In Conversation with Christine Sayo

Christine Sayo is a sexual and reproductive health and rights advocate from Kenya. In this conversation with Girls’ Globe, she talks about feeling judged by others for simply talking openly about issues related to sex.

“The community looks at you as a deviant, as someone who is going against the norm.”

The good news, though, is that Christine is seeing a shift in attitudes thanks to globalization and increased access to information from different channels.

“Having information coming in from different sources has helped to destigmatize some of these issues around sexual and reproductive health in young people.”

This video was made possible through a generous grant from SayItForward.org in support of women’s advocacy messages.

If you liked this post, we think you’ll love our interviews with KingaWinfredScarlett, Natasha, Tasneem and Beverly, too!

Yes, I’m on my Period. No, I’m Not Dirty.

Today, my period came a couple of days earlier than usual so it caught me off guard at work. I asked a co-worker if she had a pad or tampon I could borrow. She handed me a case that she expected me to take to the bathroom and return.

Instead, I opened it and took out the pad. She looked at me and asked, “don’t you mind walking around with it?” I replied, “I don’t, it’s perfectly natural.” When I returned to my desk I started thinking…why is being in your period still frowned upon? God forbid someone hears you say the word ‘menstruation’, because it is ‘rude’ to talk about the topic in public.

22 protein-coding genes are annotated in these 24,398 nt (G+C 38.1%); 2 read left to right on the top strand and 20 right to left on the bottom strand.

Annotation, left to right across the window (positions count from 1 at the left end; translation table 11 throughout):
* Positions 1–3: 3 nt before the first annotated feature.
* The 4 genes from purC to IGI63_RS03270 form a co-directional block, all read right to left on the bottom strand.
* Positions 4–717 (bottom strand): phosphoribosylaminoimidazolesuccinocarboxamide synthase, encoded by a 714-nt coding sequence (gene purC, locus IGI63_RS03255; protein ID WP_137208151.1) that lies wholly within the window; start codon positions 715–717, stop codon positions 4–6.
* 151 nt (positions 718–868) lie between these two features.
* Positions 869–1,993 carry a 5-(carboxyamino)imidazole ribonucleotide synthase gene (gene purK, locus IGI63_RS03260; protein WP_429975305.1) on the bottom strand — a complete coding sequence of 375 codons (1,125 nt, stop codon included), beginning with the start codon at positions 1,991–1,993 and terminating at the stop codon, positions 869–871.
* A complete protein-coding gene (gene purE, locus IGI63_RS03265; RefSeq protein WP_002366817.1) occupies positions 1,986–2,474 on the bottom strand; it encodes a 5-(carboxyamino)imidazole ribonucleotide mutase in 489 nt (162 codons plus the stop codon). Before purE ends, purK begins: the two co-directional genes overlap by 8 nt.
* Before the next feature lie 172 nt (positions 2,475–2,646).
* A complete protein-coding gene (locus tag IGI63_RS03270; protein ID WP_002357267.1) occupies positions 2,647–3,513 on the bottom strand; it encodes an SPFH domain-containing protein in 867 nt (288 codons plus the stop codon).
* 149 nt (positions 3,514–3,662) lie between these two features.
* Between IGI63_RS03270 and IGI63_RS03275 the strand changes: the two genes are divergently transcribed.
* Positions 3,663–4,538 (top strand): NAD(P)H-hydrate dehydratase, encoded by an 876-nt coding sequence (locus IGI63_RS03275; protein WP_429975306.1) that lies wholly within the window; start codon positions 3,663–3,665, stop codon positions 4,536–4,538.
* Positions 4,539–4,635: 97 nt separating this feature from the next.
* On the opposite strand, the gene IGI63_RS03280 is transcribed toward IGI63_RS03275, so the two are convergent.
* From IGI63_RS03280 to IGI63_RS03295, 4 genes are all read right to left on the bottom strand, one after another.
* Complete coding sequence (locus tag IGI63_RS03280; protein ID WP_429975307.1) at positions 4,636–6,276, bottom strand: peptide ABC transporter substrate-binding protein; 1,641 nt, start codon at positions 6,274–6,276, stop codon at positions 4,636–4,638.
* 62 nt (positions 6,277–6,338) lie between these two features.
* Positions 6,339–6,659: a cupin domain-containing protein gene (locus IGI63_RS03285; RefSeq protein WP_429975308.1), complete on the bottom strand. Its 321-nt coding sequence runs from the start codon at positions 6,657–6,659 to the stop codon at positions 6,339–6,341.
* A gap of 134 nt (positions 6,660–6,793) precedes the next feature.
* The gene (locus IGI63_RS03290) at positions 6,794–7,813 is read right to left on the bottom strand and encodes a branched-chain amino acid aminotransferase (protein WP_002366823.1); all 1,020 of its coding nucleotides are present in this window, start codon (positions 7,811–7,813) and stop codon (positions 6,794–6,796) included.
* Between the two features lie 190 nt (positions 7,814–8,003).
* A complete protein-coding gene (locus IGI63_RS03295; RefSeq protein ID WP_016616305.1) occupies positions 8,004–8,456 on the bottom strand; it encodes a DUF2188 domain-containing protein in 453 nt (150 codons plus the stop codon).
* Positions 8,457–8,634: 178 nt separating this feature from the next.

It’s 2019 and the cashier at the drug store still looks at me strangely when I buy tampons and say no thank you when she offers me a plastic bag. How dare I walk down the street without hiding my malign purchase?

For centuries, women on their periods have been thought of as ‘dirty’ or ‘impure’. This has to stop. It is a social construction that leads to gender discrimination, misinformation of facts and taboos.

This experience I had at work came at a very convenient moment since last week the documentary Period. End of Sentence won an Oscar. This brilliant documentary shows us how women in rural India fight for menstrual equality. But our sisters in India aren’t the only ones battling with this issue.

At least 500 million women and girls globally lack space and supplies for handling their periods.

In Mexico, where 44% of our women live in poverty, many don’t even have access to decent period care, let alone healthcare supplies. This lack of healthcare access causes them to live in hygiene crisis and at risk of infection.

In some countries, menstrual supplies are no longer taxed and in others they are totally free of cost. Governments needs to be on our side with these initiatives so women from more vulnerable social situations don’t have to choose between food on their plate or menstrual supplies.

As women, we need to empower other women to speak freely about their periods without embarrassment or shame.

We need to speak our minds when we are faced with stigma and taboo.

Men need to stop ignoring or repelling us whenever we talk about menstruation and get involved in listening to what this process means to us and how we get through it.

It’s 2019. Menstruation is natural. Let’s end period taboo once and for all.

Like this post? Try these…

7 Women Breaking Stereotypes in Pakistan

Pakistan remains one of the most male-dominated societies in the world, and women still tend to be portrayed or stigmatised as subordinates. In the patriarchal culture of Pakistan, women are often limited to doing domestic work and forced to hide the talents and skills they possess.

Recently, however, more and more women have been breaking stigma and stereotypes by doing and achieving things traditionally seen as being ‘only for men’.